You can launch other Bunches just by adding the full name of the Bunch, including the “.bunch” extension, on a line, just like you would an app. Bunches launched in this manner behave as if you clicked them in the menu: it gets an “open” checkbox in the menu, and can be quit separately from the Bunch that launched it.
# Open the Comms Bunch as if we had clicked it in the menu. Comms.bunch
You can use this in optional snippets to make entire Bunches optional. Create a snippet that calls a Bunch, then reference it with optional syntax.
<mysnippet.snippet ?"Launch the Bunch in this snippet?"
When closing the parent Bunch, any Bunches launched will also be closed. Use
%Name.bunch to ignore the Bunch when closing.
Bunch lines behave just like app lines, so using
!Name.bunch will quit that Bunch, and using
!!Name.bunch will launch that Bunch when the containing Bunch closes.
You can nest these calls, having one Bunch open another which opens another, but you can’t open or close a Bunch that appears earlier in the chain. This is to avoid infinite loops.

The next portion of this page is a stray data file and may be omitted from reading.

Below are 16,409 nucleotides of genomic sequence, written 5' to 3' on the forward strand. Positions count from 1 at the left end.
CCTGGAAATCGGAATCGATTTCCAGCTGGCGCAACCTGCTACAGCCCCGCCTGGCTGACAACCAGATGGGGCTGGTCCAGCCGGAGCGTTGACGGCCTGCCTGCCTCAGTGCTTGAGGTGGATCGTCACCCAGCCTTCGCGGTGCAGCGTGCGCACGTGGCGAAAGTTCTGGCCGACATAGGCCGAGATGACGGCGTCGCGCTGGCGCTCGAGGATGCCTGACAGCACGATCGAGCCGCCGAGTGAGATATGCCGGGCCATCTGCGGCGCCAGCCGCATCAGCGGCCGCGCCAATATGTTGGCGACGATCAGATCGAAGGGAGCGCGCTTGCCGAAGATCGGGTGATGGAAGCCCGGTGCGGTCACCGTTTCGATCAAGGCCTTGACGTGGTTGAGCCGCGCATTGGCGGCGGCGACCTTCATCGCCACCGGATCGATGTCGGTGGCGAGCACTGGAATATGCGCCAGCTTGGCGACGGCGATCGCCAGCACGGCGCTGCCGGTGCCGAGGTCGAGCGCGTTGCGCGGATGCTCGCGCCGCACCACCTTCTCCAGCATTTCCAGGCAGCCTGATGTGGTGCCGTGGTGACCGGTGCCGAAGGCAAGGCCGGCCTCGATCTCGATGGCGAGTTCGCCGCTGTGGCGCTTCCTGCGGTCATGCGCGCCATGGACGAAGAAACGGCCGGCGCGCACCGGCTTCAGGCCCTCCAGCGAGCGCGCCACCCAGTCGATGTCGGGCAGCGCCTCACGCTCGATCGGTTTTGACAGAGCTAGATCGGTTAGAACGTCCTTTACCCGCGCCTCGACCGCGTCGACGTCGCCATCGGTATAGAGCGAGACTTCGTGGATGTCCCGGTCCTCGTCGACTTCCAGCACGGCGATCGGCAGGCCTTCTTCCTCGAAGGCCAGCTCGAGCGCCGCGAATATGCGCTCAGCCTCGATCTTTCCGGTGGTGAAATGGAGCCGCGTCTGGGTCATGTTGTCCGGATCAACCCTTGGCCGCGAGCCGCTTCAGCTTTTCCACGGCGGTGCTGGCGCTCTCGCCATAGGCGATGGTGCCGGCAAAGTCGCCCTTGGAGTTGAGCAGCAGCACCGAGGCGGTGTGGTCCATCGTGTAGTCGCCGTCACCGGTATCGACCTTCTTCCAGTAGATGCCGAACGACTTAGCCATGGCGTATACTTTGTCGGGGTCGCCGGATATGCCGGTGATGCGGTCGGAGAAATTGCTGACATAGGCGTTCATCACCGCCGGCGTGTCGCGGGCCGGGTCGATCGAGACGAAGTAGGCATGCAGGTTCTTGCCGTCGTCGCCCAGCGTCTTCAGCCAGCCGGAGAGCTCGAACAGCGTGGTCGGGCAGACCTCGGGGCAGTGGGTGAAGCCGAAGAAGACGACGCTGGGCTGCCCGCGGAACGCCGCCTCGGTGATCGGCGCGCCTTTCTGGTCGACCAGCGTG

You can also use any Bunch file as a snippet. This will incorporate the contents of the Bunch (or any fragment within it) directly into the calling Bunch, starting and quitting items when the calling Bunch opens and closes. In this case the Bunch in the menu does not get a checkmark, it’s contents are now part of the Bunch you called it from.
It does have the benefit of directly using things like optional snippets and delays.
# Launch the Work fragment of Comms.bunch # after a 30-second delay <Comms.bunch#Work ~30 # Ask if we should load the Social fragment <Comms.bunch#Social ?"Is Social Media a good idea right now?"